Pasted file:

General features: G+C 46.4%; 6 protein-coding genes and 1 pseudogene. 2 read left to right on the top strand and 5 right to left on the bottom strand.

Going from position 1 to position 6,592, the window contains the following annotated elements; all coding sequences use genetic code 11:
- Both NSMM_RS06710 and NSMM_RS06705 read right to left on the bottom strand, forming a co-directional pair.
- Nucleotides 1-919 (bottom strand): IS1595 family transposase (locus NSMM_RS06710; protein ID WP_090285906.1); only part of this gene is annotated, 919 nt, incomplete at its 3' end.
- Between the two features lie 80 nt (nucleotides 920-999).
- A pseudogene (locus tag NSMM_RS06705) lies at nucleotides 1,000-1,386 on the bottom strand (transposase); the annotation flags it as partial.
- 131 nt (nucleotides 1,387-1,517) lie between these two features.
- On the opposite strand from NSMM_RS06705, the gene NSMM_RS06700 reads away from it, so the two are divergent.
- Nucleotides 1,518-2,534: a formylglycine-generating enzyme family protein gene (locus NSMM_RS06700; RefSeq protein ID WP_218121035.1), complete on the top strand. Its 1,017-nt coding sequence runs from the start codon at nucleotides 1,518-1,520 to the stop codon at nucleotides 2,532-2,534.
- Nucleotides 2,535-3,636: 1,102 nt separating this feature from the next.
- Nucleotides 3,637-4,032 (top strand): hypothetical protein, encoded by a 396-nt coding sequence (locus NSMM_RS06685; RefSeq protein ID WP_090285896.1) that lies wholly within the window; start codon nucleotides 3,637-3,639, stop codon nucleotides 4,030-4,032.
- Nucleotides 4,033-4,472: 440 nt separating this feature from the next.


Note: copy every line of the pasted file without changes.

General features: G+C 46.4%; 6 protein-coding genes and 1 pseudogene. 2 read left to right on the top strand and 5 right to left on the bottom strand.

Going from position 1 to position 6,592, the window contains the following annotated elements; all coding sequences use genetic code 11:
- Both NSMM_RS06710 and NSMM_RS06705 read right to left on the bottom strand, forming a co-directional pair.
- Nucleotides 1-919 (bottom strand): IS1595 family transposase (locus NSMM_RS06710; protein ID WP_090285906.1); only part of this gene is annotated, 919 nt, incomplete at its 3' end.
- Between the two features lie 80 nt (nucleotides 920-999).
- A pseudogene (locus tag NSMM_RS06705) lies at nucleotides 1,000-1,386 on the bottom strand (transposase); the annotation flags it as partial.
- 131 nt (nucleotides 1,387-1,517) lie between these two features.
- On the opposite strand from NSMM_RS06705, the gene NSMM_RS06700 reads away from it, so the two are divergent.
- Nucleotides 1,518-2,534: a formylglycine-generating enzyme family protein gene (locus NSMM_RS06700; RefSeq protein ID WP_218121035.1), complete on the top strand. Its 1,017-nt coding sequence runs from the start codon at nucleotides 1,518-1,520 to the stop codon at nucleotides 2,532-2,534.
- Nucleotides 2,535-3,636: 1,102 nt separating this feature from the next.
- Nucleotides 3,637-4,032 (top strand): hypothetical protein, encoded by a 396-nt coding sequence (locus NSMM_RS06685; RefSeq protein ID WP_090285896.1) that lies wholly within the window; start codon nucleotides 3,637-3,639, stop codon nucleotides 4,030-4,032.
- Nucleotides 4,033-4,472: 440 nt separating this feature from the next.